A couple of statistics floating in or past the head this morning:
There are 254,000,000 registered vehicles in the country.
On Think with Krys Boyd yesterday, Happy City author Charles Montgomery cited that there are 7-9 parking spaces for every car. Let's go with 8.
That's 2,032,000,000 parking spaces in the country.
A typical parking space is abou 18x9, but it also needs a drive aisle to deliver the car to its space. We typically use about 320 square feet. That's 650 billion square feet of parking.
That's 14.9 million acres of land dedicated to parking.
That's 23,324 square miles of parking.
Garage spaces and underground spaces are significantly more expensive than surface spaces but the vast majority are surface spaces. Let's go with an approximation of $5,000 per parking space.
That's $10 TRILLION spent on building parking, when only 15% of it is every full at one time. Efficient!
That's the less depressing part of this post. I had a much more caustic version of this written in my head this morning, but time subsides the rage.
My office is in uptown near the Walmart neighborhood market. Any time I've ever been there to pick up various office-type needs like coffee or a screw driver to put together newly ordered office furniture, there are a couple constants. 1) a fire truck is always parked out front with the guys stocking up their station. 2) there is always a family getting out of a cab to do their grocery shopping for the week(?).
I bring this up, because in the discussion regarding car-sharing apps, a council person defended the cabs because his constituency was dependent upon the cabs for basic services like groceries. Decades of mismanagement aside leading us to such car-dependence aside, let's think about this for a second.
There are many neighborhoods of South Dallas where the median household income is in the teens, like $12-18,000/year.
As somebody who has willingly given up their car, I've taken my share of cabs over the years. I've also become a fairly consistent Lyft rider of late. Most of my trips are about the 3-mile range. A cab fare for such a trip will run you about $15 dollars. More if you happen to have another passenger or two, because yeah that certainly reduces the gas mileage 10-20%. A typical Lyft (and possibly UberX) fare for these kinds of rides is $7-9 dollars.
Both are far more expensive than convenient public transit, as if that was more than a dream. Again, car dependence through policy coercion. So if you want to load a car with groceries and you can't afford to own a car, until now, cab it was.
Now let's say it's a $15/fare to reach the grocery store. We're going to have to add $2 per child passenger because we can't afford child care. Let's make that $19. The trip is two ways. $39. And there is idling in between while you do the shopping. Let's call it an even $50. What have I said about car dependence being a tax on the local economy? On every point of socio-economic exchange?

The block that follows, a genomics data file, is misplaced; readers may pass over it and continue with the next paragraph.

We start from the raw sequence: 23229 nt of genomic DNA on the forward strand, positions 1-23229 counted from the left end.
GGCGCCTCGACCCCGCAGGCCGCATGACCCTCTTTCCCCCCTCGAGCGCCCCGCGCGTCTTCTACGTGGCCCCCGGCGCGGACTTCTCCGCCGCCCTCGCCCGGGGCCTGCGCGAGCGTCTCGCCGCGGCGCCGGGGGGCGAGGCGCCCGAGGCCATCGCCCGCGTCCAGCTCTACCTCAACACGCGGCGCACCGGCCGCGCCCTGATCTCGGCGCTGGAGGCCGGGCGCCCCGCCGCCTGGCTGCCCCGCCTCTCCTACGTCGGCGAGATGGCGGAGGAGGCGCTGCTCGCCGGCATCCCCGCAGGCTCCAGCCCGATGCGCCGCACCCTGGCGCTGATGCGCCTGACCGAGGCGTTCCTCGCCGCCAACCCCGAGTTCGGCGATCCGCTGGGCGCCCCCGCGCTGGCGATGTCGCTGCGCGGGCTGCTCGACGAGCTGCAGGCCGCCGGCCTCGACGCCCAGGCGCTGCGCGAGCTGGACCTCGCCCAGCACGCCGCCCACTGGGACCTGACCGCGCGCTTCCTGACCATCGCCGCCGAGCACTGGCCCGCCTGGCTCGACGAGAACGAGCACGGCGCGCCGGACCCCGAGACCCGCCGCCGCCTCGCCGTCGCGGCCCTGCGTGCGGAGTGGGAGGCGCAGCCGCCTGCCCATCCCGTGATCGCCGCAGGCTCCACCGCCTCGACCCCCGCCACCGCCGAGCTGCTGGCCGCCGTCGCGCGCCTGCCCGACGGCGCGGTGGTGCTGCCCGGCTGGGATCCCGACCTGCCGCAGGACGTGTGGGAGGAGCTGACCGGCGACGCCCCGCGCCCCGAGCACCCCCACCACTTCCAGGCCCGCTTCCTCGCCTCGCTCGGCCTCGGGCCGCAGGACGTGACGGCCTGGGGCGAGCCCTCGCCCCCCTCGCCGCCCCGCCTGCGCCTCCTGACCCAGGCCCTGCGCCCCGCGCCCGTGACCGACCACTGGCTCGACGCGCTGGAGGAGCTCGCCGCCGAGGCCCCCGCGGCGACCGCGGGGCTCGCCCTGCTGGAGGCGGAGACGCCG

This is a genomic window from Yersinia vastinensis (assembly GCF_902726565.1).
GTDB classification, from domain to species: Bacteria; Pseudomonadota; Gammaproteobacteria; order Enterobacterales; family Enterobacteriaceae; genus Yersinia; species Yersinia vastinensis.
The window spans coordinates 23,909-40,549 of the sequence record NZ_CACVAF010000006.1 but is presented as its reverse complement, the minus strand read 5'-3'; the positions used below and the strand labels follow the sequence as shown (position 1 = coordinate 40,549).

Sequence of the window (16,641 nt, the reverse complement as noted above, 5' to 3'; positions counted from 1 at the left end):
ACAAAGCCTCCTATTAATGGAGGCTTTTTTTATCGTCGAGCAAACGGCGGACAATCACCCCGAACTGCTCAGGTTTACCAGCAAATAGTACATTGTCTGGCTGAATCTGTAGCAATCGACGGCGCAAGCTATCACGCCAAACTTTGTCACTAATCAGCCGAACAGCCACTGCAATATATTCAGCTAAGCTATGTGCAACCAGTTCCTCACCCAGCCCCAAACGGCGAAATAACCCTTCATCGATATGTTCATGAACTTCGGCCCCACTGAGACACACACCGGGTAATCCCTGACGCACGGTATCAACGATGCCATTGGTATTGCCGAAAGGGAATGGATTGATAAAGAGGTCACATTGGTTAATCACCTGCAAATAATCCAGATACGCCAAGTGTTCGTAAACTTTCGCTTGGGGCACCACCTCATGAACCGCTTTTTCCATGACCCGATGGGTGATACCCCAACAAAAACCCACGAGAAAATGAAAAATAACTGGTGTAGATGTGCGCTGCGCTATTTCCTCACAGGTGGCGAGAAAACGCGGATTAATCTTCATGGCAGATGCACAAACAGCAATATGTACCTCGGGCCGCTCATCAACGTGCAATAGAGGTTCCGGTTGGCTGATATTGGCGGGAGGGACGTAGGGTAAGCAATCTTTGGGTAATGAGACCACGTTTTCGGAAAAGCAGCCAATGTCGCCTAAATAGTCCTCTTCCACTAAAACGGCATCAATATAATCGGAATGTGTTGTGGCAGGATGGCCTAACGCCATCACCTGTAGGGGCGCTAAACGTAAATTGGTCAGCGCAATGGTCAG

That's $50/week on top of the grocery bill, which is a necessity anyway for sustenance so that doesn't factor in the equation. Multiplied by 52 weeks a year to feed the family. $2600/year just to participate in the local economy. For some of these households, that can be 20% of household income, let alone whatever is going towards the groceries.
Car dependence, a tax just to participate in the local economy. Except a tax usually goes towards something positive. This just creates more cost burden via ever expanding infrastructure. Do you see why these systems collapse? Why South Dallas looks like Detroit?
Is our council really looking out for their constituents? I guess, it just depends what you mean by constituents.
Now let's think about these ride sharing services like Lyft, which regulate their drivers more stringently than the city regulates the cabbies. Anybody with a car, in decent condition, a positive disposition, and insurance can be a lyft driver. They split the fare with the tech company. South Dallas could use some more job opportunities.
I took Lyft saturday night to/fro a night on Henderson Ave. When it was time to go, I pulled up the app, it showed me dozens of operating cars in the area. I hit the button and I get a call from the nearest driver. They're there in two minutes tops. Try getting a cab if you're not going to or from the airport or at the airport or a hotel. The cabbies don't even consider it worth their time to make these 5 minute rides. Are we really asking the cabbies what they think or what their ownership thinks? There is some overlapping service, but not as much as one might think.
Rather than fighting the car-sharing apps, should our council people be thinking about how to work with them to help their constituents? So that getting groceries is cheaper than taking a cab? So their constituents can make a little money by offering ride sharing?
Who is this supposed benevolent paternalistic (which, red flag immediately) grand-standing really helping? In my experience the best form of leadership is to help people help themselves. And the car-sharing services offer that potential. I just wish there was more convenient walking and public transit, but that's another battle for another (every other) day.